2. Listen to your baby’s cues. While babies can only communicate through body language and crying, within the first week, you will begin to notice behaviors and different tones of crying that are clearly trying to tell you something. For example: Babies will give you cues for hunger WAY before crying, including things like REM, finger sucking and reaching with arms and legs. When you notice any or all of those cues, feed your baby pronto, or the blood-curdling screaming will be next! If your baby is tired, some of his cues might be pulling at his ears, yawning and/or quick, jerky movements.

Pay close attention to those different cues and within a week or so, you will easily be able to decipher what it is your baby is trying to tell you, and most likely before he even starts crying uncontrollably.

3. The decision between nursing or formula feeding should not become bigger than World War III. First of all, Breastfeeding is NOT “Plug and Chug!” Nursing is hard. Extremely hard. There is no plug in and feed feature to it. It takes time, a fair amount of discomfort and practice for both you and your baby to get the hang of it. (I mean weeks, not days.) Ask for help. Find a lactation consultant. Be prepared for a possible battle that will take all of your inner strength to make it through.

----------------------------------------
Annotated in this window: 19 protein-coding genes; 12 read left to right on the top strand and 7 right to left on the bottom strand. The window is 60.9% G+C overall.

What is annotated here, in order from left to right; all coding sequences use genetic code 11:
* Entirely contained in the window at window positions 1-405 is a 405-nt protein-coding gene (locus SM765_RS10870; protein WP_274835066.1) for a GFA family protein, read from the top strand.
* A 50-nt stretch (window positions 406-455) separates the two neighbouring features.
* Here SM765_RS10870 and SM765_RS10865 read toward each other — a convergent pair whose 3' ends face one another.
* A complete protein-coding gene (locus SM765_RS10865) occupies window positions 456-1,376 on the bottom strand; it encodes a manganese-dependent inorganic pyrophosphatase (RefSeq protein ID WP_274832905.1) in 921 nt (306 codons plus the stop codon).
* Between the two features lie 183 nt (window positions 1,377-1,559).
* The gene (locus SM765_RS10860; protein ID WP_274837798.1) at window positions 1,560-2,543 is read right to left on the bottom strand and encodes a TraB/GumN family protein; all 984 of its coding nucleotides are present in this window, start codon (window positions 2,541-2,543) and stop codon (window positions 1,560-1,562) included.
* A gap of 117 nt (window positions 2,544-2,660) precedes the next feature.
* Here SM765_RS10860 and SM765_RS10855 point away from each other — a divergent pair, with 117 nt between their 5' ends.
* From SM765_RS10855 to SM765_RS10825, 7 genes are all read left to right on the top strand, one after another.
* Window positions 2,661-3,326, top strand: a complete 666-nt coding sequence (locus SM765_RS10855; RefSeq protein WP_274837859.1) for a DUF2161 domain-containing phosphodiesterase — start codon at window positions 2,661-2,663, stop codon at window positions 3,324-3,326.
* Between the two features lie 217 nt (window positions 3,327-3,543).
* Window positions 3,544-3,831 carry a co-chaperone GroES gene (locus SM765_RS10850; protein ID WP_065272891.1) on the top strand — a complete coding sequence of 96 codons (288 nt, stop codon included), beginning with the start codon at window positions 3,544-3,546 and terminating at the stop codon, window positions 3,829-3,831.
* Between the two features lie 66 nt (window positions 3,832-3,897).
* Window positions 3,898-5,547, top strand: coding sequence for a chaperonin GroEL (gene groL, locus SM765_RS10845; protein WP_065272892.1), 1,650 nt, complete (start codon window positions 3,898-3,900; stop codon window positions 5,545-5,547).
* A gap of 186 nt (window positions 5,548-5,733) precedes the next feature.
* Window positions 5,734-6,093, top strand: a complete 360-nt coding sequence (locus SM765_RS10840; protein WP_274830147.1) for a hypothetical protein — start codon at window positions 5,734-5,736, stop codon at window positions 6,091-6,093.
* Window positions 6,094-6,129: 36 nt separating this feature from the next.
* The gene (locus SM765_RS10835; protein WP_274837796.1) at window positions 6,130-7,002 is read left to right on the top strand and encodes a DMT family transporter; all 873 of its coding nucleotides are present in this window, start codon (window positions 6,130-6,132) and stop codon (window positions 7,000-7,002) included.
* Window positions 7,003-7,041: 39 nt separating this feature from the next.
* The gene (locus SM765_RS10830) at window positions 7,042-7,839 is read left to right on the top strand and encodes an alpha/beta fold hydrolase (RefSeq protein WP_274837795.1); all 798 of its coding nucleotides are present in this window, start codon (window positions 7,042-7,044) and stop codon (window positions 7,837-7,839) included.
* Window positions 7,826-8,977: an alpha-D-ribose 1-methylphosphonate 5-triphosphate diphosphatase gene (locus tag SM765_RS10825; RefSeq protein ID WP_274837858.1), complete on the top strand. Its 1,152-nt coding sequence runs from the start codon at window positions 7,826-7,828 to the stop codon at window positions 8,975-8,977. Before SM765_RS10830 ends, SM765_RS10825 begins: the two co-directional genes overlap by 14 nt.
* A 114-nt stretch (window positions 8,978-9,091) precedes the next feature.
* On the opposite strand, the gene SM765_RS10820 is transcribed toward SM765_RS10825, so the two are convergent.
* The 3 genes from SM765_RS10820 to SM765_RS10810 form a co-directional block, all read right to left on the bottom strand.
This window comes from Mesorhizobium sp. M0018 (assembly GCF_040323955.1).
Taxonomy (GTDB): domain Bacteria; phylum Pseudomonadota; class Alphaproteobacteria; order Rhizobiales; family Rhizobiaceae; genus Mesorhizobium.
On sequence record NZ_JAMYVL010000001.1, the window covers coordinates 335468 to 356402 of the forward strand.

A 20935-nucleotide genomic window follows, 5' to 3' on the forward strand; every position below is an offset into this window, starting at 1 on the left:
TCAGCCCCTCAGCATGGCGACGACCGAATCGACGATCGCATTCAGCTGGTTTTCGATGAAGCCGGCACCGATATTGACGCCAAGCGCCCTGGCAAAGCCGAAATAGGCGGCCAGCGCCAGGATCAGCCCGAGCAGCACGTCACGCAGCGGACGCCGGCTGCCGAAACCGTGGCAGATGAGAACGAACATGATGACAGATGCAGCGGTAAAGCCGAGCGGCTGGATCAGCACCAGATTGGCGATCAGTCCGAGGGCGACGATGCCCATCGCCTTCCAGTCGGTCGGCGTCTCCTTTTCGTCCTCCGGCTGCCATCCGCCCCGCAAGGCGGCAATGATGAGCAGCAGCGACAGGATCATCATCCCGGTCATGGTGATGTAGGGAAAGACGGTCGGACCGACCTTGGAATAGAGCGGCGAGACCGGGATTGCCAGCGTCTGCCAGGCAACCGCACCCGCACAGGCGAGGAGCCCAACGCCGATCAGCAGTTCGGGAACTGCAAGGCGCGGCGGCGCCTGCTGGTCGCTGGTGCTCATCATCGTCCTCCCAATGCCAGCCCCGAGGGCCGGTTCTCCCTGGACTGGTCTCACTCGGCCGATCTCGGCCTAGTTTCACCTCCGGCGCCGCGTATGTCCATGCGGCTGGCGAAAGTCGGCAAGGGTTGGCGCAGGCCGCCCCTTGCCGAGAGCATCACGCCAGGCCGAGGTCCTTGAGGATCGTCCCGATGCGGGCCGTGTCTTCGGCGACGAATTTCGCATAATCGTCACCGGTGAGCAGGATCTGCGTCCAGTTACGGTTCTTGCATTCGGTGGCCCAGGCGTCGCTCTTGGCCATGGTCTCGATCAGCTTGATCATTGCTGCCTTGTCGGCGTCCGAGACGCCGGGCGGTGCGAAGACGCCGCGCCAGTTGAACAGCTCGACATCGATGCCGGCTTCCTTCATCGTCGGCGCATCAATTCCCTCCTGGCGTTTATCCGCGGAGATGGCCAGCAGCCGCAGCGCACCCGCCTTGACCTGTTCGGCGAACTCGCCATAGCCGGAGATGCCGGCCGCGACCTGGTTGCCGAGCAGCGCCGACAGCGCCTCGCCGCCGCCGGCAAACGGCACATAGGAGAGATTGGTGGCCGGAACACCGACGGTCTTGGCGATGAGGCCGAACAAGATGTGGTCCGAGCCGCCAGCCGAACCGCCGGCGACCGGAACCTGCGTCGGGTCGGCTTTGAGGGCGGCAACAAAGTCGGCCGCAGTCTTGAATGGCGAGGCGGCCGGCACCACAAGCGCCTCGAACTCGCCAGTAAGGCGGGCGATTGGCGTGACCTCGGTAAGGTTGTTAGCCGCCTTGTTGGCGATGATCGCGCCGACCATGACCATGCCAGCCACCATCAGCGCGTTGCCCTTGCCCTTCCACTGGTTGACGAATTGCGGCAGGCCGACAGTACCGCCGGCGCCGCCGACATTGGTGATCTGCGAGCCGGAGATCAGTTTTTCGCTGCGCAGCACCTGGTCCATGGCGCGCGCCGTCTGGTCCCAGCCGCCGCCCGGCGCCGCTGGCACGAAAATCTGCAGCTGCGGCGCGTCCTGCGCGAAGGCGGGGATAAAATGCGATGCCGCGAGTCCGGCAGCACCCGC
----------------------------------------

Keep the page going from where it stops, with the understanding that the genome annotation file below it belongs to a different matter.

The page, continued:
Second, BREASTFEEDING MAY NOT BE FOR YOU. THAT IS OK! You, or your baby, may have a medical condition keeping you from being able to nurse. You may hate it. It may just not be right for you. This is VERY common, do not think you are a failure.

Plain and simple: You will either nurse or you will not. Regardless of what you do, your baby will be beautiful and wonderful and smart and articulate. Do what is best for you and your child. Do not let anyone make you feel otherwise. You are NOT a failure. DO NOT LET THIS RUIN YOU.

4. Do not get caught up trying to be the perfect mother. There is no such thing. In order to be the best mother to your baby, all you have to do is try your best. Parenting is filled with both triumphs and failures. Do not be hard on yourself or get discouraged if you fail. Just like with everything else, practice makes perfect. If you fall down, stand up, dust yourself off and try something else.

Above all, do not be afraid to ask for help. If someone wants to bring over dinner, let them. If someone wants to come over while you take a nap and shower, let them. Graciously accept all the help you can get, because chances are, the person offering the help has been in your shoes before and knows a little help goes a long way during those first few months.

5. Don’t forget to take time for your partner. It is so easy to lose sight of your relationship with your partner during those first few weeks and months of parenthood. Between the exhaustion from the sleepless nights, the demanding feeding schedule and your normal household or work activities, it can be hard to find quality time to spend with your partner. However, it is crucial that you MAKE time.

For example: Every single day during those first few weeks, make it a point to be affectionate, say “I love you,” if possible eat a meal together and then during that meal, try talk about anything but your baby.